RedAssign6[1].1

# RedAssign6[1].1 - Imagine calculating the area of the...

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Unit: Improper Integrals Module: Convergence and Divergence of Improper Integrals The First Type of Improper Integral www.thinkwell.com info@thinkwell.com Copyright 2001, Thinkwell Corp. All Rights Reserved. 1458 –rev 06/14/2001 An improper integral is a definite integral with one of the following properties: the integration takes place over an infinite interval or the integrand is undefined at a point within the interval of integration. With some improper integrals, the area of the region under the curve is finite even though the region extends to infinity. An improper integral that is infinite diverges. An improper integral that equals a numerical value converges. A definite integral is considered an improper integral if it has one of these properties: the integration is over an infinite interval, or its integrand is undefined at a point within the interval of integration.
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Unformatted text preview: Imagine calculating the area of the region under the curve = 2 1 y x starting at x = 1 and moving to the right. You would integrate the function from 1 to and solve the improper integral. The solution of the integral is one. This means that the area under the curve to the right of x = 1 has an area of one. You can think about this area repackaged into the square bounded by the origin and the point (1,1). Because this improper integral has a finite value, it converges. An improper integral diverges if its value is infinite. Imagine calculating the area under the curve = 1 starting at x = 1 and moving to the right. You would integrate the function from 1 to and solve the improper integral. In this example, the value of the integral is infinity, meaning that the area under the curve is infinitely large. This improper integral diverges....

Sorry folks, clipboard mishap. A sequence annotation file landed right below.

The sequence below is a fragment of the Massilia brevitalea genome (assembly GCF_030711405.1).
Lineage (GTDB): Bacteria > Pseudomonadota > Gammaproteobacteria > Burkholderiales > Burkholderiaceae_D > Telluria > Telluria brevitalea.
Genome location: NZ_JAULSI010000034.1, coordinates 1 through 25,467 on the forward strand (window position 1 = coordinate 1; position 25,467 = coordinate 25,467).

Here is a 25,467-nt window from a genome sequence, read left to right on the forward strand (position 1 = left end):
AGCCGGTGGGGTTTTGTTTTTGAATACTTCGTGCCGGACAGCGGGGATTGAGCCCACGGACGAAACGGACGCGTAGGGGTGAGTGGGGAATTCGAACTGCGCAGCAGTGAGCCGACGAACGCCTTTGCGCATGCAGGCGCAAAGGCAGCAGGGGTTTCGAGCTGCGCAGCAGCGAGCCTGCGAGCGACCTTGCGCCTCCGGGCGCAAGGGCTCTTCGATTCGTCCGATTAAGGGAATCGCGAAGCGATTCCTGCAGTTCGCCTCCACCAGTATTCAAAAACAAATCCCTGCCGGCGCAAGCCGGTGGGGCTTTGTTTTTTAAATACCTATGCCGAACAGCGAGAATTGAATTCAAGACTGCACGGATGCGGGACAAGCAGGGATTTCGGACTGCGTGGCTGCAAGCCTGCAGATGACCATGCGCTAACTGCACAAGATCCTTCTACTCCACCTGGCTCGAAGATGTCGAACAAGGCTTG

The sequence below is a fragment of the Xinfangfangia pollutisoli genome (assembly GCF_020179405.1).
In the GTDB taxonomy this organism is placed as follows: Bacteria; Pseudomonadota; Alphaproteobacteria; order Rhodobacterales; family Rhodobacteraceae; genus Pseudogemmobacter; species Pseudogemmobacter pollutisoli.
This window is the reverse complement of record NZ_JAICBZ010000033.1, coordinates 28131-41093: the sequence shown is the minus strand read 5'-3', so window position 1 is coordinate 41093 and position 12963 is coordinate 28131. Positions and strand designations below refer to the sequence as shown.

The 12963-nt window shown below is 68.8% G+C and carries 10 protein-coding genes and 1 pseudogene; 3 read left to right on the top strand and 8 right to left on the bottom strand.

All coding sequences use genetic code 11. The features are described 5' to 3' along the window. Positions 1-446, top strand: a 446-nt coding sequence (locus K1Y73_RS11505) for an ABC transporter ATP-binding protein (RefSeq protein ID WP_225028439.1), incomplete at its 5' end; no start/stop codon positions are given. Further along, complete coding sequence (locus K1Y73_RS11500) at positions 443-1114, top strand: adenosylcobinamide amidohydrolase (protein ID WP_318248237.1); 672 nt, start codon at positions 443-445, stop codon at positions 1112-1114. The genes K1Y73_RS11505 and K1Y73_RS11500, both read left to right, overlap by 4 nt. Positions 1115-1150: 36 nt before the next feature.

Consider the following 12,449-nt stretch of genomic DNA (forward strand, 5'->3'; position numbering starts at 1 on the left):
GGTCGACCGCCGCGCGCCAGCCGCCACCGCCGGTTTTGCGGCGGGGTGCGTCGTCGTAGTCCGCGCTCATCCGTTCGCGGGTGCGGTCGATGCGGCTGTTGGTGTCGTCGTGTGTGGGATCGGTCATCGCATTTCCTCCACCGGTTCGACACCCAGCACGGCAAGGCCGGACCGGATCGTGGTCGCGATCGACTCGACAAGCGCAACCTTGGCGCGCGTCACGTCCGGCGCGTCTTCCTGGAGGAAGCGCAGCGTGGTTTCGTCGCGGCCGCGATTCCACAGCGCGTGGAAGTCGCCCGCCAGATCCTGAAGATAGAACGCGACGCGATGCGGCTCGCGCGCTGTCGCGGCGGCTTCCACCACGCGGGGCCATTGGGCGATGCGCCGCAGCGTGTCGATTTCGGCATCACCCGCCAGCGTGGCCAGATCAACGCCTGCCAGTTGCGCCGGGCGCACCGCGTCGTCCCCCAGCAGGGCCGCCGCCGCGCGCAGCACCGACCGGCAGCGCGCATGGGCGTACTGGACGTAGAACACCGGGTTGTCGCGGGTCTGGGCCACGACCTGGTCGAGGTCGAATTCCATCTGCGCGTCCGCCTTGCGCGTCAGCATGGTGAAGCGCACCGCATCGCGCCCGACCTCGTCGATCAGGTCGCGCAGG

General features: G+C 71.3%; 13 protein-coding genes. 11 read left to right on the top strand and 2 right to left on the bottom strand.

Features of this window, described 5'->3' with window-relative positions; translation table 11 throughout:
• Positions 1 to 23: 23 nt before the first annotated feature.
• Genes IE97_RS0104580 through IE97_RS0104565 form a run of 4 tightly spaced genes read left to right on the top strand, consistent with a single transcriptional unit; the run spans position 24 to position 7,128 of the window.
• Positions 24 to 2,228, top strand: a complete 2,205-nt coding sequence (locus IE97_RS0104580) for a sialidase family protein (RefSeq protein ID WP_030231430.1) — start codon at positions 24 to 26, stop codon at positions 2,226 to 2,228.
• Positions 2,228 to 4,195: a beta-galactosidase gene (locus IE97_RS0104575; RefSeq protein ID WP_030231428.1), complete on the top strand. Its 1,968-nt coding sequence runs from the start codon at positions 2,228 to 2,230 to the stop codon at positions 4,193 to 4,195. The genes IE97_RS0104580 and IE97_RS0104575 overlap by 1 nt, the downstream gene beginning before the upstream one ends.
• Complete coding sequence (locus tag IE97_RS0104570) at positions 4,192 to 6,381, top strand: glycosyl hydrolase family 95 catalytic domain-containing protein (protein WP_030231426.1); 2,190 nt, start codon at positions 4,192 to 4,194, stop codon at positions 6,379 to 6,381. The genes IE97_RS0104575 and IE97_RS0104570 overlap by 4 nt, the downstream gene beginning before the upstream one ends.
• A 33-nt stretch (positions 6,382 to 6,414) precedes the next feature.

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## This note was uploaded on 04/27/2010 for the course MATH 172 taught by Professor Hyon during the Spring '10 term at Community College of Denver.

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